A Visit to Grandmother

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A Visit to Grandmother
by William Melvin Kelley

Chig knew something was wrong the instant his father kissed her. He had always known his father to be the warmest of men, a man so kind that when people ventured timidly into his office, it took only a few words from him to make them relax, and even laugh. Doctor Charles Dunford cared about people. But when he had bent to kiss the old lady’s face, something new and almost ugly had come into his eyes: fear, uncertainty, sadness, and perhaps even hatred. Ten days before in New York, Chig’s father had decided suddenly he wanted to go to Nashville to attend his college class reunion, twenty years out. Both Chig’s brother and sister, Peter and Connie, were packing for camp and besides they were too young for such and affair. But Chig was seventeen, had nothing to do that summer, and his father asked if he would like to go along. His father had given him additional reasons: “All my running buddies got their diplomas and were snapped up by them crafty young gals, and had kids within a year- now all those kids, some of them gals, are your age.” The reunion had lasted a week. As they packed for home, his father, in a far too offhand way, had suggested they visit Chig’s grandmother. “We might as well drop in on her and my brother’s.” So, instead of going north, they just had gone farther south, had just entered her house. And Chig had a suspicion now that the reunion had only been an excuse to drive south, that his father had been heading to this house all the time. His father had never talked much about his family, with the exception of his brother, GL, who seemed part con man, part practical joker and part Don Juan; he had spoken of GL with the kind of indulgence he would have shown a cute, but ill-behaved and potentially dangerous, five-year-old. Chig’s father had left home when he was fifteen. When asked why, he would answer: “I wanted to go to school. They didn’t have a Negro high school at home, so I went up to Knoxville and lived with a cousin and went to school.” They had been met at the door by Aunt Rose, GL’s wife, and ushered in to the living room. The old lady had looked up from her seat by the window. Aunt Rose stood between the visitors. The old lady eyed his father. “Rose, who that? Rose?” She squinted. She looked like a doll, made of black straw, the wrinkles in her face running in one direction like the head of a broom. Her hair was white and course and grew out straight from her head. Her eyes were brown - the whites, too, seemed light brown - and were hidden behind thick glasses, which remained somehow on a tiny nose. “That Hiram?” She turned then to Chig. “Now that man, he look like Eleanor, Charles’ wife, but Charles wouldn’t never send my grandson to see me. I never hear from Charles.” She stopped again. “It Charles, Mama. That who it is.” Aunt Rose, between them, led them closer. “It Charles come all the way from New York to see you, and bring little Charles with him.” The old lady stared up at them. “Charles? Rose, that really Charles?” She turned away, and reached for a handkerchief in the pocket of her clean, ironed, flowered housecoat, and wiped her eyes. “God have mercy. Charles.” She spread her arms up to him, and he bent down and kissed her cheek. That was when Chig saw his face, grimacing. She hugged him; Chig watched the muscles in her arms as they tightened around his father’s neck. She half rose out of her chair. “How are you, son?” Chig could not hear his father’s answer.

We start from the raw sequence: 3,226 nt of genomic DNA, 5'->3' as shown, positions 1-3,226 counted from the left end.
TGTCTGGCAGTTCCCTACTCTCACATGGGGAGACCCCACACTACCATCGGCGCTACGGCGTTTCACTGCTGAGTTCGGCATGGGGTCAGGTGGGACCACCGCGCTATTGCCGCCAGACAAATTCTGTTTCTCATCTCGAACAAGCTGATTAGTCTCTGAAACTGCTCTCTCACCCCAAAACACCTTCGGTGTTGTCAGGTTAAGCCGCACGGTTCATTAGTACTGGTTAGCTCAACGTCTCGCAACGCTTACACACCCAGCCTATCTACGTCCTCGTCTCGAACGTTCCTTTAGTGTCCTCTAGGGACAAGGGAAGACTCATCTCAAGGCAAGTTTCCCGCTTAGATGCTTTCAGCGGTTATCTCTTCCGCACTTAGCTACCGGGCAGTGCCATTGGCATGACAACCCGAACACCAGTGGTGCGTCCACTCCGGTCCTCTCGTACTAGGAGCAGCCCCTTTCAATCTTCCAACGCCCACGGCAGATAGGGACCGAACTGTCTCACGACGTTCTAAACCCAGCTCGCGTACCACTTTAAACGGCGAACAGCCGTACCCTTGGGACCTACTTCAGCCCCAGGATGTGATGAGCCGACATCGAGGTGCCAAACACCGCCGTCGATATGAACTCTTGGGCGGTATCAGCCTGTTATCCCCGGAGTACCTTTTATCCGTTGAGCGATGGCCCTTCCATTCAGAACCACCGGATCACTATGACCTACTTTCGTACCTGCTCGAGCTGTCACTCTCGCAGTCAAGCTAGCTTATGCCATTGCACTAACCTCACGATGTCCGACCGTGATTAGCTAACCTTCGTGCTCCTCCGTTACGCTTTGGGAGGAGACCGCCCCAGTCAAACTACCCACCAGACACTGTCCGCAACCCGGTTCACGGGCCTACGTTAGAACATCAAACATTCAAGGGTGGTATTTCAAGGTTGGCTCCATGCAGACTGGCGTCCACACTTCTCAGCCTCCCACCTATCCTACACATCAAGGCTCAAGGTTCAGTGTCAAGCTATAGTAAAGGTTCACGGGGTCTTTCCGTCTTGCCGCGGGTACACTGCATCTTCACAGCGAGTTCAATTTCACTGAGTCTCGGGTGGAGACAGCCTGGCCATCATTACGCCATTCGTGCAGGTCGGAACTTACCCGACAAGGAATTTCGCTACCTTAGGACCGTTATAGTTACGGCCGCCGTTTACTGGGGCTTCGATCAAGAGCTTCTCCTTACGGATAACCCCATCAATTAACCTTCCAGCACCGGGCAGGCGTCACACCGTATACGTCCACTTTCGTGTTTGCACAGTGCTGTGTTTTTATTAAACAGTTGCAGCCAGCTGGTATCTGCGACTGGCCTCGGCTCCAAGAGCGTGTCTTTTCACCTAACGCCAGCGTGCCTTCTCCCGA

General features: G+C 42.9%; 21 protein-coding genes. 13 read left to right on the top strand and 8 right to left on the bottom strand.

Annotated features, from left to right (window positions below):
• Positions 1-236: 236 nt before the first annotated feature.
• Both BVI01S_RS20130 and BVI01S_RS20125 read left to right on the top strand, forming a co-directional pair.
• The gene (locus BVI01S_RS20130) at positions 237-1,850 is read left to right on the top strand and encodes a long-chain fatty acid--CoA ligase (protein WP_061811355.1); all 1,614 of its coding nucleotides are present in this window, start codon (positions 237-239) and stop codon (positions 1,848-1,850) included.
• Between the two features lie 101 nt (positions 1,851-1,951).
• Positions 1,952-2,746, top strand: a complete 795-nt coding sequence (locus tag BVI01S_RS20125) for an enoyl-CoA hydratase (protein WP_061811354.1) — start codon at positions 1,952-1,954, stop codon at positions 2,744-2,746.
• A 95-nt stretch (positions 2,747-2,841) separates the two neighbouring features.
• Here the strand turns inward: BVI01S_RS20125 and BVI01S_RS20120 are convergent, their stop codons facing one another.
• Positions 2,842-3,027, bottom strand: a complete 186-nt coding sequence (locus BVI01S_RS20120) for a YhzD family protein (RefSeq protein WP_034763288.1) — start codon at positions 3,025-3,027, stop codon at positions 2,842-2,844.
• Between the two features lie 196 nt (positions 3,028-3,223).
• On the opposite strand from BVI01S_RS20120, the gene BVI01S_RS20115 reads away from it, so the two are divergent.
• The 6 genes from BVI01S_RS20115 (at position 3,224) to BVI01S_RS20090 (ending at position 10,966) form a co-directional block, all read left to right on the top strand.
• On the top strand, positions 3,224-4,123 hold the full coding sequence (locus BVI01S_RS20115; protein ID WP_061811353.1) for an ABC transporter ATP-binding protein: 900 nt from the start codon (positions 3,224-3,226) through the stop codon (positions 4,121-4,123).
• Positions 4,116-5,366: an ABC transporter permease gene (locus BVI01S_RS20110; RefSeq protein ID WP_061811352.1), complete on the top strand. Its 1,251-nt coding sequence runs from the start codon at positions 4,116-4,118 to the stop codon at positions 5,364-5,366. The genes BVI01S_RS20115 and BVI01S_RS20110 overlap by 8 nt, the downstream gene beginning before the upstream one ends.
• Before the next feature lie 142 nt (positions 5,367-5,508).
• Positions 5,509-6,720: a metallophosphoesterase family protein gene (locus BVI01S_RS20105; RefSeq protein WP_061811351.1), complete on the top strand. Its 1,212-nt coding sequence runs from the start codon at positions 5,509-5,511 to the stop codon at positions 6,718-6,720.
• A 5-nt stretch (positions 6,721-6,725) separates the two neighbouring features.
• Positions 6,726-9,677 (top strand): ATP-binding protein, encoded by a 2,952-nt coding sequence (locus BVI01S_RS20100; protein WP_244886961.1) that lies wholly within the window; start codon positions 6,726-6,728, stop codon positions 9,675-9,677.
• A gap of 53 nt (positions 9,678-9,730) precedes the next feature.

She let him go, and fell back into her chair, grabbing the arms. Her hands were as dark as the wood, and seemed to become part of it. “Now, who that standing there? Who that man?? “That’s one of your grandsons, Mama.” His father voice cracked. “Charles Dunford, Junior. You saw him once, when he was a baby, in Chicago. He’s grown now.” “I can see that, boy!” She looked at Chig squarely. “Come here son and kiss me once.” He did. “What they call you? Charles, too?” “No, ma’am, they...
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